In case you didn’t get the memo, there’s a “staycation boom” going on in the UK right now.
That’s right, apparently more people than ever are holidaying in good old Blighty… and there’s a lot to be said for ditching the airport crowds and getting out to explore your home terrain this summer.
Idyllic coastline, historic castles, cream teas and some of the best surf spots in the UK… need I go on? It’s no wonder Cornwall is one of the most popular spots for holiday-makers in Britain.
I’ve been holidaying in Cornwall since I was a kid and the region has become a haven away from the busy city life for me – as soon as I spot that first glimmer of coast-line, I breathe a big old sigh of relief.
Last year, I spent a week in North Cornwall and took some time out from my rigorous pasty-eating schedule to do something I’d never done before and cycle one of the UK’s most scenic paths – The Camel Trail.
Where to stay?
Padstow marks the start of The Camel Trail and is the perfect little town to set up camp for a few days. Situated on the north Cornish coast, and located just minutes from picturesque beaches, it’s ideal for visitors looking for a mix of adventure and R&R.
The town itself is a working fishing port and home to the world-famous National Lobster Hatchery – it’s also the well-known stomping ground of Rick Stein, making it a true foodie paradise.
Cycling the Camel Trail
The Camel Trail is a flat, pedestrian and cycle-friendly path that runs along the Camel Estuary from Padstow all the way to Wenfordbridge. passing through the quaint towns of Bodmin and Wadebridge along the way.
The trail is split into three main sections – the 10-mile return stretch from Padstow to Wadebridge is the most popular route and ideal for families or those seeking a comfortable, scenic option.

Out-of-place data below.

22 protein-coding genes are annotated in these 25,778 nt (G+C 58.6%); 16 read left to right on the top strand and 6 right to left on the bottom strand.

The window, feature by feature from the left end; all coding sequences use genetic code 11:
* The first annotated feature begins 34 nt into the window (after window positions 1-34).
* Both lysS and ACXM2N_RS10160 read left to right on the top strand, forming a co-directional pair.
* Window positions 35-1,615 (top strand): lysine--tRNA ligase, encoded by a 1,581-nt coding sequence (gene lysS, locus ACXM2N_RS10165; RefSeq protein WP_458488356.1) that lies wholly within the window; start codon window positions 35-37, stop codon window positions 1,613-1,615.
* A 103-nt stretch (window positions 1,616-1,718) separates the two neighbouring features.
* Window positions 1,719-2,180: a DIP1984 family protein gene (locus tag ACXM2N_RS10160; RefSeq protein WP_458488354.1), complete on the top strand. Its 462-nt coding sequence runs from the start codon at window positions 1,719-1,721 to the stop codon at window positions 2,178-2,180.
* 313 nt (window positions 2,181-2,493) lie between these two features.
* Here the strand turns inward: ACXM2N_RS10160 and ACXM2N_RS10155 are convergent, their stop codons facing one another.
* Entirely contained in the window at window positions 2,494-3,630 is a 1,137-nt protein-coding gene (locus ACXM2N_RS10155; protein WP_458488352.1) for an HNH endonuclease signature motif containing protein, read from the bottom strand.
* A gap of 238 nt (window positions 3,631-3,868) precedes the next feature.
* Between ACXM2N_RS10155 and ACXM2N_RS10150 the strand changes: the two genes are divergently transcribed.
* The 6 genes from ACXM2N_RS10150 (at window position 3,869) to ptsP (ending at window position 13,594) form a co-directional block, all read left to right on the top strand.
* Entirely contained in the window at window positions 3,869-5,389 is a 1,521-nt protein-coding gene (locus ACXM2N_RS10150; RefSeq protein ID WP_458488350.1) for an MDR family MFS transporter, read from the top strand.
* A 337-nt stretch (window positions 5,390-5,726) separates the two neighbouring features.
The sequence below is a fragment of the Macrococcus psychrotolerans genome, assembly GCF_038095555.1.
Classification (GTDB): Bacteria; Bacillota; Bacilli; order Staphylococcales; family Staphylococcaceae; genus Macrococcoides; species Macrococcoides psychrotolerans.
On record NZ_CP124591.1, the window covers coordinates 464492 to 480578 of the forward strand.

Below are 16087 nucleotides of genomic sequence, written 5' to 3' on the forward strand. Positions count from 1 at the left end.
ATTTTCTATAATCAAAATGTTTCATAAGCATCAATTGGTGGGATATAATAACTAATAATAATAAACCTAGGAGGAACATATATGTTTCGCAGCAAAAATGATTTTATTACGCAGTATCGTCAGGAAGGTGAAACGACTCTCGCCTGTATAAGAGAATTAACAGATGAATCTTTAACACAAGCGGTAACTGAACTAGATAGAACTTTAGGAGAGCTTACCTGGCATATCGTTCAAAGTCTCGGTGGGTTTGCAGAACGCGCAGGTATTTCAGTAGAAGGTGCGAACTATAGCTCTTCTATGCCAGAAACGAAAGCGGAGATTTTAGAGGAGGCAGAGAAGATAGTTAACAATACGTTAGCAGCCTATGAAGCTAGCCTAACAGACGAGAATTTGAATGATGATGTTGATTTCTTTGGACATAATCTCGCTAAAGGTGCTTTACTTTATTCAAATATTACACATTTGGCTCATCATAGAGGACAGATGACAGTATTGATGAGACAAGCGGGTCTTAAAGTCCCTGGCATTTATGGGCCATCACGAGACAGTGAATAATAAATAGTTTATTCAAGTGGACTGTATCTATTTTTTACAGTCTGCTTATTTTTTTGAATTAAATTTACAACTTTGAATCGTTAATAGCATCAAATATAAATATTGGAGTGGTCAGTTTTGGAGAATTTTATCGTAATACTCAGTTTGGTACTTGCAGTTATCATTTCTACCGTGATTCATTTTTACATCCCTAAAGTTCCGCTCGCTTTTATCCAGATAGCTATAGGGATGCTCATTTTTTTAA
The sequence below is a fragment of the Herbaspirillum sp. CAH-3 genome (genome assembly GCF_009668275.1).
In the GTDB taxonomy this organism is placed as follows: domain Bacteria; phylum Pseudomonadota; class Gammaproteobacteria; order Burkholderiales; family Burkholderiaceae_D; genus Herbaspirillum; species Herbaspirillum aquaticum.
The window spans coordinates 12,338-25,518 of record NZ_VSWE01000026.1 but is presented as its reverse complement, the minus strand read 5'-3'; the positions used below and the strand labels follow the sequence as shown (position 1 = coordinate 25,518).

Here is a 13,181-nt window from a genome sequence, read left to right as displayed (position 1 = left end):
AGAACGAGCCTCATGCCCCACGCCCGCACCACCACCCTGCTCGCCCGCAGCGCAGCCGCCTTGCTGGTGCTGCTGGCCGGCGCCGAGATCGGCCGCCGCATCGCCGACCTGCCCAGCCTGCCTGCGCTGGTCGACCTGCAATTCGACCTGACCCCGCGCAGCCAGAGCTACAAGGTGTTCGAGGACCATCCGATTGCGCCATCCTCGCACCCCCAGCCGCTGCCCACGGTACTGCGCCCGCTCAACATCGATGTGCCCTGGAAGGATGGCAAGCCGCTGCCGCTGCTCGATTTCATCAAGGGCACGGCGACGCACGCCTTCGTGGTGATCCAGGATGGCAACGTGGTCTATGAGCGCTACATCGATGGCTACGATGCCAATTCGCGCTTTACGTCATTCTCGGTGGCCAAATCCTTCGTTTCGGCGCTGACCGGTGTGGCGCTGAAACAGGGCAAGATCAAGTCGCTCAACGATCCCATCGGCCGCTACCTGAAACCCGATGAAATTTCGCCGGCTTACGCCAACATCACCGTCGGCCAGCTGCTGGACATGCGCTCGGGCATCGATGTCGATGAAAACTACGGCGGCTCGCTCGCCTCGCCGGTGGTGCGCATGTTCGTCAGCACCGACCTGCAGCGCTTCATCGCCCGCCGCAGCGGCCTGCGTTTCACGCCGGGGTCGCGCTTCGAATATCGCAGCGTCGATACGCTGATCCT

But for a truly memorable experience, I would recommend travelling a few miles further to Camel Valley Vineyard in Bodmin. The ride should take a couple of hours, each way, but be sure to allow enough time for photo stops and a well-deserved glass of wine at the end, before making the return trip back to Padstow.
If you have your own bike, you can pick up The Camel Trail from Padstow harbour following the well-signposted paths. Or if you need to hire yourself some wheels, head to Padstow Cycle Hire at the harbour where you can rent a hybrid bike from £16 a day. Staff will provide you with a map and point you to the start of the trail.
As you set off, the trail skirts along the stunning Camel Estuary with sweeping views back to Padstow and the rugged Cornish coastline. If you’re lucky enough to get a clear day, you’ll be rewarded with views for miles.
As the trail continues, you’ll pass through wooded countryside, full of wildlife and beautiful natural scenery. There are lots of benches and view-points along the way so be sure to allow some time for photos and water stops!
Approximately 5 miles along the trail, you’ll arrive into the charming market town of Wadebridge where you can park up for a well-deserved cream tea overlooking the estuary, or browse some of the local boutique stores.
Or if you prefer Pinot Noir to Earl Grey, continue straight on to the picturesque Camel Valley Vineyard, located just 2 miles along from Wadebridge (with a few upward hills to tackle!) Nestled within the rolling Bodmin hills, this is the perfect stop to sit back, relax and appreciate the sheer beauty of your surroundings – with a chilled glass of wine in hand.
This relaxed, family-run vineyard has won multiple national and international awards for its selection of wines and runs a range of tours for guests from just £8.50. There’s also a shop on-site and a gorgeous sun terrace where you can sip on a glass of locally-produced wine with some the most dramatic views throughout the whole region.
On a sunny day, it’s easy to forget you’re in the UK!
Once you’re feeling rested and ready, head back towards The Camel Trail for your return ride to Padstow. Once you’re back at the harbour, why not top of your day in true Cornish style with a portion of Rick Stein’s fish and chips.
Have you cycled The Camel Trail? Where are your favourite cycle paths in the UK? I’d love to hear from you!